March 2023 | The Books

Photo by Emmanuel Phaeton on Unsplash

March was a month of two halves.

At the beginning I was keenly finishing off books started in February and moving onto Irish and Welsh short stories for Begorrathon and Dewithon, with plans to read at least one Welsh and one Irish novel as well. But then I got a nasty dose of an old problem, sinusitis, which blew all my reading plans out the window. My ability to concentrate was drastically reduced, while writing or reading other blogs became almost impossible. I could still read, but I needed uncomplicated, light, easy reads to tide me over.

Which was perfect for my TBR.

I finally read Lessons in Chemistry and books two and three from the Thursday Murder Club series, all of which have been lurking on my TBR for a couple of years now. And I have just started Pip Williams new book, The Bookbinder of Jericho.

I had hoped to write one more review, especially for Begorrathon and Dewithon by the end of the month, but it wasn’t meant to be. I don’t like being eight book reviews in arrears, but even mini reviews are beyond me right now.

How To Be RememberedMichael ThompsonAustraliaFiction2023ARC
Victory CitySalman RushdieSet in IndiaHistorical Fiction2023ARC
The First Branch of the MobinogiTrans: Sioned DaviesWalesShort Story2008TBR
An Indiscreet JourneyKatherine MansfieldNZ (set in France)Short Story1915Reread
BlissKatherine MansfieldNZShort Story1918TBR
The Second Branch of the MobinogiTrans: Sioned DaviesWalesShort Story2008TBR
A Meeting in Middle AgeWilliam TrevorIrelandShort Story1964Reread
Cursed BreadSophie MackintoshWales (set in France)Historical Fiction2023ARC
Thirst for SaltMadelaine LucasAustraliaContemporary Fiction2023ARC
Lessons in ChemistryBonnie GarmusUSAHistorical Fiction2022TBR
The Man Who Died TwiceRichard OsmanUKCrime Fiction2021TBR
Charles IIClare JacksonUKBiography2016TBR
The Bullet That MissedRichard OsmanUKCrime Fiction2022TBR

Story of the month: Victory City. Trying to write something that does it justice is the hard part!

This post was written on the traditional land of the Wangal clan, one of the 29 clans of the Eora Nation within the Sydney basin. This Reading Life acknowledges that Aboriginal and Torres Strait Islander peoples are our first storytellers.

20 thoughts on “March 2023 | The Books

  1. I too, am having the yearly respiratory infection then turns to bronchospasm. But I’m feeling much better now. Hope you are too! Audiobooks are my consolations during the worst, and so I’ve enjoyed Zola’s The Ladies’ Paradise way earlier. 😛
    I envy you for getting to read the 2nd and 3rd Thursday Murder Club! Are they as good as the 1st?
    Get well soon, and enjoy more good books in the meantime! 😉


    1. Sorry to hear you’ve been unwell too! Hope you’re on the mend.

      I’ve tried audio books before, but I always tune out within minutes or fall asleep. But I have just started The Assommoir (the OUP editionwith translation by Brian Nelson).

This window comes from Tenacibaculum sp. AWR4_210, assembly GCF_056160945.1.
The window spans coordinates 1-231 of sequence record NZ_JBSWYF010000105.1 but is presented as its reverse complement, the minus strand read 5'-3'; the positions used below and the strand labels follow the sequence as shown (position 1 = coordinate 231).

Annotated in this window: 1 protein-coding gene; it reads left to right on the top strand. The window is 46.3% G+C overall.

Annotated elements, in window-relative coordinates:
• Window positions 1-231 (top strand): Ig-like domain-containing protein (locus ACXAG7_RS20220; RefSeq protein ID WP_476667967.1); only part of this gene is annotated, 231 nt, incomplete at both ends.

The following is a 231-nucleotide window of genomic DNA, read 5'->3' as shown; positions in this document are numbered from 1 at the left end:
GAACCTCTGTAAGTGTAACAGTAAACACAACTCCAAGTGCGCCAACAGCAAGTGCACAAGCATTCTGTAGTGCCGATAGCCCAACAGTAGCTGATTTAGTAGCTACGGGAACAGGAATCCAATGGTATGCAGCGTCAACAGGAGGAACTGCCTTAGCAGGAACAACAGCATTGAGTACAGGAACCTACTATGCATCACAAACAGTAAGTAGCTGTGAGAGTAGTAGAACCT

The Thursday Murder Club books were great fun, and yes I think they were just as good, if not better than the first 🙂


  2. I hope you are doing better now. I totally get the need to read lighter books. I will look up Victory City but have loved Lessons in Chemistry and the Two Richard Osman books. They are exactly the kind of sick day read one needs.

    Liked by 1 person

  3. Getting better is paramount, so we forgive you for not keeping up your usual schedule of reviews! And what’s reading for if not to console and soothe away cares, especially if it’s light and not too demanding? 🙂

    Liked by 1 person

  4. Sinusitis is horrible. Comfort reading is a good remedy. I hope you liked Lessons in Chemistry–I thought it was terrific and definitely something that could help with feeling under the weather. Hope you are on the mend now. I have never read Salmon Rushdie–maybe I should consider fixing that!


    1. I thoroughly enjoyed my time reading Lessons in Chemistry and the Richard Osman books are great fun too, even with the high body count!
      I really hope I can finish my review for the Rushdie this week. Victory City is certainly a good one of his to start with to get a sense of his writing, although Midnight’s Children is still my favourite. (I haven’t a fan of his more recent books in general).


  5. Why do you have Charles II on your TBR – he had a Trumpian sense of self-entitlement if I remember correctly. I hope Charles III does as well: his son gets a short go and then Parliament calls on the Dutch (read the European Union) to do a takeover.


    1. There is a series of books called Penguin Monarchs that we stock at work. Elizabeth II and Charles II were the 2 RC’s we had. I thought I’d give them a try out of curiosity. They’re a mini-bio – only about 100 pgs each.


  6. Hope you have been recovered by now. Sometimes one just don’t have the energy to write reviews or posts. I am very slow for the time being, but hope to improve. You did well with your TBR. I have not read any of them. I am travelling so my physical books are far away. I have to rely on e- and audio books, but that is also ok.


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